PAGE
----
Budweiser Adapts Its Sexist Ads From The 50s And 60s To 2019

In honor of the International Women’s Day, Budweiser, in collaboration with VaynerMedia, decided to revisit some of their some of their advertisements from the past era, that had some rather sexist remarks. The ads implied that anything women did was supposed to please men, with little attention to themselves. However, thanks to the efforts of feminists everywhere, that is no longer the case and women are free to be themselves without looking for male approval – and Budweiser decided to showcase just that.

Back in the middle of the last century, women were expected to conform to certain gender roles when growing up. And these types of sexist advertisements only helped reinforce them. Even though nowadays these gender roles are implied less and less, there’s still a long way to go to fully get rid of them.

More: Budweiser h/t: boredpanda

The perfect woman back in the 1950s was expected to be a great mother that took care of the household and dedicated all of her time to please her husband. Many advertisements of the day reinforced this stereotype – especially beer and cigarette ads.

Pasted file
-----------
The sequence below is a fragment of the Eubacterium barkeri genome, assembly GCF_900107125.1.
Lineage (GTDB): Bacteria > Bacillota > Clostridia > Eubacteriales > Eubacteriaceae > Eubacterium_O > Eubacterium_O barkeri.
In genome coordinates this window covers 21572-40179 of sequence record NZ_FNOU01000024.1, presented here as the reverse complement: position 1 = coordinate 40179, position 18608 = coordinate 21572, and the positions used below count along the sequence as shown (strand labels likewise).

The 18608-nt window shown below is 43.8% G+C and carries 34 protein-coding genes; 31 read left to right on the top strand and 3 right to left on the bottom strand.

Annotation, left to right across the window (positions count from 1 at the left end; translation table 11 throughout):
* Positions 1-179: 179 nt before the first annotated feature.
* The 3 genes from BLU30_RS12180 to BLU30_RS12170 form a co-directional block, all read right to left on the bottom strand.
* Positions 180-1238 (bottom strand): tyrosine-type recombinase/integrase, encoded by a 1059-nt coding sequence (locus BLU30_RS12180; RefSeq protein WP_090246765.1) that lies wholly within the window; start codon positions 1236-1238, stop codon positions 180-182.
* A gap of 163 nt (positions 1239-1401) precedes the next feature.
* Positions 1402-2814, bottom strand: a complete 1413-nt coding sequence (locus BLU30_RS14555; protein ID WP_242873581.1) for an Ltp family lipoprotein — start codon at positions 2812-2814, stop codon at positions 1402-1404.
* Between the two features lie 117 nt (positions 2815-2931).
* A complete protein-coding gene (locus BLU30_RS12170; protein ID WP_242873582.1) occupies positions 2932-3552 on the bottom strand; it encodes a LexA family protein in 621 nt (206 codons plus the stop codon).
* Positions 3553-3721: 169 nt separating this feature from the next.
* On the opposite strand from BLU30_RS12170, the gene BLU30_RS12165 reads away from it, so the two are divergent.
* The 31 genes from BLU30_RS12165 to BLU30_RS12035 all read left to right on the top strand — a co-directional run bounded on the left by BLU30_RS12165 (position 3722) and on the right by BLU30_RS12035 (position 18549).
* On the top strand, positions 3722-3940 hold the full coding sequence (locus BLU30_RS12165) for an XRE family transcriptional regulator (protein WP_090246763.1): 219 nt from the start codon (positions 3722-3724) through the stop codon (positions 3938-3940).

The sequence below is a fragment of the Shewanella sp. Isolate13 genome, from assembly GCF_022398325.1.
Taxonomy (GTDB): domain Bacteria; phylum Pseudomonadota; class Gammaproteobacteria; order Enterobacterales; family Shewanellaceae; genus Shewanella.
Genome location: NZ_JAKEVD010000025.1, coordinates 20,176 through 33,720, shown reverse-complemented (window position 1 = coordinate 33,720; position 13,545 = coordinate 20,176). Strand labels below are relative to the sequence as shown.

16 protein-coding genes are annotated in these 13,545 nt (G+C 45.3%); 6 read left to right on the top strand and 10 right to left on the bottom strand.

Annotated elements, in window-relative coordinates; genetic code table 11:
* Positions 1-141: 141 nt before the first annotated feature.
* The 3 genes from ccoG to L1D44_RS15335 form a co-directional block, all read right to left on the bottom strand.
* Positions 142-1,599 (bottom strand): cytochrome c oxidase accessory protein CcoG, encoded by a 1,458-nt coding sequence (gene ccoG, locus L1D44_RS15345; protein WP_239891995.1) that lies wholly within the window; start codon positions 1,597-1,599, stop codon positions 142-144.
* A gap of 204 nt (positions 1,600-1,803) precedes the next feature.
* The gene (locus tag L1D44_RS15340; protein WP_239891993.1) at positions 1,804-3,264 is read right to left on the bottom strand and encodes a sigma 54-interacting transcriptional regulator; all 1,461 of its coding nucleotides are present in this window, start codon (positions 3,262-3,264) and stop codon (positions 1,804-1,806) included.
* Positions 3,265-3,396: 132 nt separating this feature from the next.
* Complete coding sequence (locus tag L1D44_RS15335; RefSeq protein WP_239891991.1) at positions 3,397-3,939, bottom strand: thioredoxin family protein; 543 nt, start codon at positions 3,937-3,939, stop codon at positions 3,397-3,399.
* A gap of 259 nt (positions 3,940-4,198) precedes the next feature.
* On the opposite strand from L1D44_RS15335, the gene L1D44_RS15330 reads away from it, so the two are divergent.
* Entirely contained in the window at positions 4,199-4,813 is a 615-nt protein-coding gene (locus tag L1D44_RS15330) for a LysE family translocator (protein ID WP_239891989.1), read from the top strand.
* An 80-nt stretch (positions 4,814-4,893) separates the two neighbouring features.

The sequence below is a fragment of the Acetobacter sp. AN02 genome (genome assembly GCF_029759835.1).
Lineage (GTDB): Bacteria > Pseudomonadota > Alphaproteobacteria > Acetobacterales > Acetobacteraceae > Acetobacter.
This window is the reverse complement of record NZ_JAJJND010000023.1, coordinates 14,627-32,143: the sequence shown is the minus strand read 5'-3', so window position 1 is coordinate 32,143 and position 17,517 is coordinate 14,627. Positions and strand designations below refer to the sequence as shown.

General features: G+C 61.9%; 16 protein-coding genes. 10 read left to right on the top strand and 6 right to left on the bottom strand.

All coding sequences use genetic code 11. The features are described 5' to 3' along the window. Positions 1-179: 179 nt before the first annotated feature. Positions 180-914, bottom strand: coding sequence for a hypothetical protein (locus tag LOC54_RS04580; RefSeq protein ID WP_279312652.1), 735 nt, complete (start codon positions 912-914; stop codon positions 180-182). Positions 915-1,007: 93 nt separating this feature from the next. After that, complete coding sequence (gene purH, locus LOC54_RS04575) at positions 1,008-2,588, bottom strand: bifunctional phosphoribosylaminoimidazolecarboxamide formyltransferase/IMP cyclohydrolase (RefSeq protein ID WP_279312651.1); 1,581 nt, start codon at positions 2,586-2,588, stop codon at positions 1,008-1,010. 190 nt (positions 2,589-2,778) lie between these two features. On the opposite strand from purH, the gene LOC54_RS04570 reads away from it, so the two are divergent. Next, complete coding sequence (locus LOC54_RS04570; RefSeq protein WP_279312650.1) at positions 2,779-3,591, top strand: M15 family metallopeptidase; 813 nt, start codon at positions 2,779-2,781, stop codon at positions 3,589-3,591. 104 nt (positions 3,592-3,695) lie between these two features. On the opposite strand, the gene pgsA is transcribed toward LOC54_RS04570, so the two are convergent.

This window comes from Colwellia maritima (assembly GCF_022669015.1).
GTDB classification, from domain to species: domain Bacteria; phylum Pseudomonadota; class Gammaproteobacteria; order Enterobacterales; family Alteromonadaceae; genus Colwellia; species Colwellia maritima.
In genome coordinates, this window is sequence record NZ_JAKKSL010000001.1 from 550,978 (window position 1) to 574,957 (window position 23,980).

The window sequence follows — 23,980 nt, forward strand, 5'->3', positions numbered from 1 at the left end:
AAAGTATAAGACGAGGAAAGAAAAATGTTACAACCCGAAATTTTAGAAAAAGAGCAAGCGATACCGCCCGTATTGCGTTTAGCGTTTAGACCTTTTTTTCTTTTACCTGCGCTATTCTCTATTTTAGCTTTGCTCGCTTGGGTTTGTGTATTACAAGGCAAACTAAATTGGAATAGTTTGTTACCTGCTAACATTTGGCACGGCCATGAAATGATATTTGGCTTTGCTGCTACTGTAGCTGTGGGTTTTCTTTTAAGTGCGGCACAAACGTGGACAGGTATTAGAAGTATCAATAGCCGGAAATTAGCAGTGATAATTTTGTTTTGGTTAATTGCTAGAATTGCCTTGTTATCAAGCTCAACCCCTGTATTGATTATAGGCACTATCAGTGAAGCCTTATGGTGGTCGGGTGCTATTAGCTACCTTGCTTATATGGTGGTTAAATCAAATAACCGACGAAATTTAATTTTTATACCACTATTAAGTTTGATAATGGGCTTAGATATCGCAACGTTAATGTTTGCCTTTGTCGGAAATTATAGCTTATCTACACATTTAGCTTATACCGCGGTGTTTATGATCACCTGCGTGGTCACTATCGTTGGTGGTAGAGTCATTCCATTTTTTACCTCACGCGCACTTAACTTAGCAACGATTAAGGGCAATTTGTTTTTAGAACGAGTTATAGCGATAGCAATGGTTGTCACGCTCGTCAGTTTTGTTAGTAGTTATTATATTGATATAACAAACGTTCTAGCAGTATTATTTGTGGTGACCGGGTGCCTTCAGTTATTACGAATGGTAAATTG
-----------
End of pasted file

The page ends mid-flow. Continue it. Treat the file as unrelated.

Budweiser decided to distance themselves from this type of behavior and with the help of illustrators Heather Landis, Nicole Evans and Dena Cooper redesigned the ads to show a family where both parts are equal, free of the assigned gender roles.

Sexist slogans like “She found she married two men” were replaced with more empowering ones, like “She found she has it all”. Also, the ads no longer imply there being a ‘man of the house’ – it’s a family that solves their problems together, as a team.

The recreated ads are part of the #SeeHer initiative – a campaign created by the Association of National Advertisers, that aims to improve how genders are portrayed in the media. And even though there’s still a long way to go, with only 61 % of ads positively portraying women, efforts like these are what help increase this number.

The campaign is a part of a long-term partnership with the Association of National Advertisers’ “#SeeHer” initiative, which aims to improve how women are portrayed across all media and advertising. There is definitely more diversity, accuracy and respect in the portrayal of women comparing to the mid-twentieth century, but according to #SeeHer data Budweiser is including into the campaign ads, only 61 % of ads positively portray women.

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